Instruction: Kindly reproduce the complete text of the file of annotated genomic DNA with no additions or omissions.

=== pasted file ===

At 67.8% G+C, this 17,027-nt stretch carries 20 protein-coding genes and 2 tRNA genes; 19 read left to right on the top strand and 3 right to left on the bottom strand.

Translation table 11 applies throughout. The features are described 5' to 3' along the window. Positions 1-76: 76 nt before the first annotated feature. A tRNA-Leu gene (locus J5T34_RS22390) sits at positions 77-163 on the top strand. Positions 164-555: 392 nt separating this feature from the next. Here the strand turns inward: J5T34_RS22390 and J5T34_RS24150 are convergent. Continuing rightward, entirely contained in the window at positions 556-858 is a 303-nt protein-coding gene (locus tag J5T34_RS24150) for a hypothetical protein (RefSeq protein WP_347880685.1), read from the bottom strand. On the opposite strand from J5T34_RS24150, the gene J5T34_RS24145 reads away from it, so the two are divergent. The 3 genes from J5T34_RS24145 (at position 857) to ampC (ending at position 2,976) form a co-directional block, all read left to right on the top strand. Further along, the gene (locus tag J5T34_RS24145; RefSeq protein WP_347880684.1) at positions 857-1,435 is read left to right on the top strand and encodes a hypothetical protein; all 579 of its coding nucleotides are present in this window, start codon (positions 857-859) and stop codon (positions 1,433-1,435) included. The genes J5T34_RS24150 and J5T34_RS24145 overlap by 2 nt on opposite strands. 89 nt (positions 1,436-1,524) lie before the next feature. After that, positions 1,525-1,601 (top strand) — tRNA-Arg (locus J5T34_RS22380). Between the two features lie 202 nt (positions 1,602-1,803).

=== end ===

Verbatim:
At 67.8% G+C, this 17,027-nt stretch carries 20 protein-coding genes and 2 tRNA genes; 19 read left to right on the top strand and 3 right to left on the bottom strand.

Translation table 11 applies throughout. The features are described 5' to 3' along the window. Positions 1-76: 76 nt before the first annotated feature. A tRNA-Leu gene (locus J5T34_RS22390) sits at positions 77-163 on the top strand. Positions 164-555: 392 nt separating this feature from the next. Here the strand turns inward: J5T34_RS22390 and J5T34_RS24150 are convergent. Continuing rightward, entirely contained in the window at positions 556-858 is a 303-nt protein-coding gene (locus tag J5T34_RS24150) for a hypothetical protein (RefSeq protein WP_347880685.1), read from the bottom strand. On the opposite strand from J5T34_RS24150, the gene J5T34_RS24145 reads away from it, so the two are divergent. The 3 genes from J5T34_RS24145 (at position 857) to ampC (ending at position 2,976) form a co-directional block, all read left to right on the top strand. Further along, the gene (locus tag J5T34_RS24145; RefSeq protein WP_347880684.1) at positions 857-1,435 is read left to right on the top strand and encodes a hypothetical protein; all 579 of its coding nucleotides are present in this window, start codon (positions 857-859) and stop codon (positions 1,433-1,435) included. The genes J5T34_RS24150 and J5T34_RS24145 overlap by 2 nt on opposite strands. 89 nt (positions 1,436-1,524) lie before the next feature. After that, positions 1,525-1,601 (top strand) — tRNA-Arg (locus J5T34_RS22380). Between the two features lie 202 nt (positions 1,602-1,803).